This summer crystal glassware producer Lucaris and I released the Elements, a collection of hand blown glasses based on a novel and admittedly somewhat controversial premise. We proposed that a wineglass’ most important job is to give you – the drinker – the perfect experience of the wine for you. I add the words “for you” because most of the time in the wine world we seem to forget that regardless of what we think and say, wine consumers have their own opinions about what is enjoyable and what is swill.
Each glass in our collection is named after one of the basic “Elements”: Fire, Water, Air, Earth and Gold. They are meant to act as intuitive descriptors of different traits people enjoy in wine. Some people like their wine bold and powerful, like fire; others like it cool and refreshing like water. Our glasses work with whatever wine is poured into them to draw out those traits from the wine, making it bolder, fresher, more aromatic, rounder or whatever the drinker wants.
Having now had several months to present this concept to new drinkers and experts alike, I have been astonished time and again by how big a difference the glasses make. Terrifyingly, in some instances it seems to have a bigger impact than the grape variety. The reasons for this are complex – including a combination of fluid dynamics and psychophysics – and not the subject of our discussion today. Instead, I thought that as probably the most experienced user of these glasses (I now use them virtually every time I drink wine) I could help explain how each glass affects wine and hence which ones might best suit your wine tastes. This month we’ll talk about red wines and in future we’ll look at whites and more
This has been an unexpected favourite among many of my wine-loving friends, who love how well it works with everything from champagne to sherry. With a rounded, lantern-like belly that makes for easy swirling, this glass could tease perfume out of water, but the bowl’s tapered bottom keeps the wine from being overexposed to air and also keeps it nice and cool. Its narrow rim not only helps concentrate aromas but also sharpens up the acidity and firms up the tannins, creating a beautifully balanced shape. I do find this glass can render acidic reds a little shrill, so for those I’ll switch to Earth instead. However, if you’re someone who swoons to charming aromatics (you like Barolo, Barbaresco, Burgundy and other Pinots, Etna, Rioja, Chinon, etc.) this is the one for you.
Originally designed to flatter a wine’s rounder side, this glass has somehow also ended up emphasising savoury, “earthy” traits (perhaps it’s merely psychological, but to me it seems very clear). With its rounded bowl, conspicuous lack of straight surfaces or hard angles and sensuously curved lip, the glass shape is all softness and wines served from it act accordingly. One retailer remarked with surprise that the effect lingers well past the initial impression, with tannins feeling smoothened even after extensive swishing. While I can’t fully explain the phenomenon – one theory is that the rounded lip makes you anticipate a rounded texture, just as Cadbury found its chocolate was perceived as sweeter when they rounded its formerly sharp corners – any time I have an overly gruff, tannic red I serve it in the Earth and it takes the edge off like a charm.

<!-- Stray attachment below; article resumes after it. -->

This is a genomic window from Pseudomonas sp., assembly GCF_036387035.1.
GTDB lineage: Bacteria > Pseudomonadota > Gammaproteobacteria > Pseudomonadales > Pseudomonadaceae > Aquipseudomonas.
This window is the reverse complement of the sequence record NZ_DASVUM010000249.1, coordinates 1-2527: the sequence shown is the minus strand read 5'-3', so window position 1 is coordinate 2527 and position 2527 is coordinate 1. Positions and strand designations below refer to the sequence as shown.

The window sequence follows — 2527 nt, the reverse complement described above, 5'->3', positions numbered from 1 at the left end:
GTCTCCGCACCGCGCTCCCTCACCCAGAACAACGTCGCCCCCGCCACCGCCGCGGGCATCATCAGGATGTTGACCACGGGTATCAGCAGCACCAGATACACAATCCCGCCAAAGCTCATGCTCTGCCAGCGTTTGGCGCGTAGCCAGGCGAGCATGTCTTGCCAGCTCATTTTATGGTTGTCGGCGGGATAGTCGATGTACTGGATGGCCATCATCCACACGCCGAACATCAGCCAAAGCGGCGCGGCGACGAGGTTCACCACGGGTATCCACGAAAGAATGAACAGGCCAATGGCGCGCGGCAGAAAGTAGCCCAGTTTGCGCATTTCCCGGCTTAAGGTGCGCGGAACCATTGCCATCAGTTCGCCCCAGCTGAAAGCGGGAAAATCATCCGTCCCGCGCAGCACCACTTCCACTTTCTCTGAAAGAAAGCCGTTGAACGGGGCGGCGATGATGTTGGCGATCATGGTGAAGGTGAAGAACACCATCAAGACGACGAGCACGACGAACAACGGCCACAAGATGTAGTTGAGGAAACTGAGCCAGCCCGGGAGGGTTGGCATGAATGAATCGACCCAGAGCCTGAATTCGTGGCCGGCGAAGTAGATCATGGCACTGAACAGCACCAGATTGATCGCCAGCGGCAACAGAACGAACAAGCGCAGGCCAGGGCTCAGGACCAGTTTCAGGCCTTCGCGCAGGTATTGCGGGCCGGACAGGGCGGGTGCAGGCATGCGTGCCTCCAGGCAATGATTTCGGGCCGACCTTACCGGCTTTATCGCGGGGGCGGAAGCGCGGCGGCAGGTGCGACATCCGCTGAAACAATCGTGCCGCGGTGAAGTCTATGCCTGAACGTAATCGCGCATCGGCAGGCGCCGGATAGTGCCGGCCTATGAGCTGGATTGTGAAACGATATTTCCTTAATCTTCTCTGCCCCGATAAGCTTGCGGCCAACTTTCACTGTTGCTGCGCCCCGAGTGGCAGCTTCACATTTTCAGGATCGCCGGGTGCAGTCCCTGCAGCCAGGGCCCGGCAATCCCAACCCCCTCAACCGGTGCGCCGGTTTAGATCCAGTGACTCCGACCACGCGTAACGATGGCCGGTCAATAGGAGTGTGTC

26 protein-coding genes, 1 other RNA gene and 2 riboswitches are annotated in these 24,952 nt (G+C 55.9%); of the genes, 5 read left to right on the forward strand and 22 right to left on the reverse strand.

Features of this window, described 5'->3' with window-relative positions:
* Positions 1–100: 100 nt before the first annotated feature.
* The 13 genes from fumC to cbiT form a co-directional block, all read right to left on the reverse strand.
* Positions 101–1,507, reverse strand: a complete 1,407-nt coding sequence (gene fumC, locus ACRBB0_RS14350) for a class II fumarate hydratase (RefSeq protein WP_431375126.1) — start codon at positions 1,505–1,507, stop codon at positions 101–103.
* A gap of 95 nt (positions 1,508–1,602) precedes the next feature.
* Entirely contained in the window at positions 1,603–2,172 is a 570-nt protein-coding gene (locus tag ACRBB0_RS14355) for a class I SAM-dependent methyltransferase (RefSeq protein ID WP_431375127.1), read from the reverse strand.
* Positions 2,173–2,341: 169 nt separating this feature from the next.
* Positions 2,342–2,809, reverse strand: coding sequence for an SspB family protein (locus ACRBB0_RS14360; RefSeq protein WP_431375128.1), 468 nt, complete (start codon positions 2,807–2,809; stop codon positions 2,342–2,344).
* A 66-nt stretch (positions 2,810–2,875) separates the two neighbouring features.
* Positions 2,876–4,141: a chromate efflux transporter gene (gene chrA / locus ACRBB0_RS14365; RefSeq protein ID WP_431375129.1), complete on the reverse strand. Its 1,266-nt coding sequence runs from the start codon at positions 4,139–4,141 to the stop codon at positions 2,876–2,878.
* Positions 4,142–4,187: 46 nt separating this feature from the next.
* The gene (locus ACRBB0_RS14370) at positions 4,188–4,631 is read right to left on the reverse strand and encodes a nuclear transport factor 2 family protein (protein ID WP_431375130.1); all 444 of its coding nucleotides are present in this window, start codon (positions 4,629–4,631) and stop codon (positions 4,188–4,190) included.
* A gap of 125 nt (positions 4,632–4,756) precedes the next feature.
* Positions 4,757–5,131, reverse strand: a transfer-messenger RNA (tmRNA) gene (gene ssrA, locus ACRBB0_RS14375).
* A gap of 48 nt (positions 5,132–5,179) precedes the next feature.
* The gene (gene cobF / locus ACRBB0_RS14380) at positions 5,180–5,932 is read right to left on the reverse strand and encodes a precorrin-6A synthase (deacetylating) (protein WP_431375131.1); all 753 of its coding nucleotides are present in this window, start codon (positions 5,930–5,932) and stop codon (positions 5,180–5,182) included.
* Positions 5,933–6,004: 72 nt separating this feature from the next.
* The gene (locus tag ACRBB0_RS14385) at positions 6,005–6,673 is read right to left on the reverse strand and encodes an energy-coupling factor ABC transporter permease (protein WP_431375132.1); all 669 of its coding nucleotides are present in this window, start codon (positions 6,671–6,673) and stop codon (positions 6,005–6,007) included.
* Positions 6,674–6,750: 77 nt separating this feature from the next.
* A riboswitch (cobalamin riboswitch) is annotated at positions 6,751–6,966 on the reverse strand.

This is the go-to glass if you are someone who loves a big, fruit-packed Barossa Shiraz, Napa Cab or Amarone. Not only will big wines feel like they have adequate breathing room in this glass, even less high-octane wines (Pinot Noir for example) will seem plusher and richer-fruited. The ripples on the wide, flat bowl expose the wine to plenty of oxygen, helping unlock juicy fruit. The wider rim and straight sides mean that the wine immediately floods your whole palate, giving you a sense of richness and fullness from the get go. Acidity also seems a little softer and tannins more integrated thanks to the upfront blast of fruit.
This glass, with its narrow and straight-sided rim and relatively tall, narrow bowl, may look like a white wine glass but it’s amazingly useful for cleaning up any sort of funkiness or excessive flab. Big, chunky reds tend to come across as a little daintier in this glass and anything suffering from an excess of brettanomyces (sweaty or earthy notes) and/or volatile acidity (vinegar or nail polish remover aroma) comes out smelling a little fresher. To my immense surprise, some wine loving friends and I found that of all the glasses, the Water was the one that most flattered a bottle of 1970s Barolo we opened late one night, making its otherwise slightly tired fruit feel vibrant and shimmering.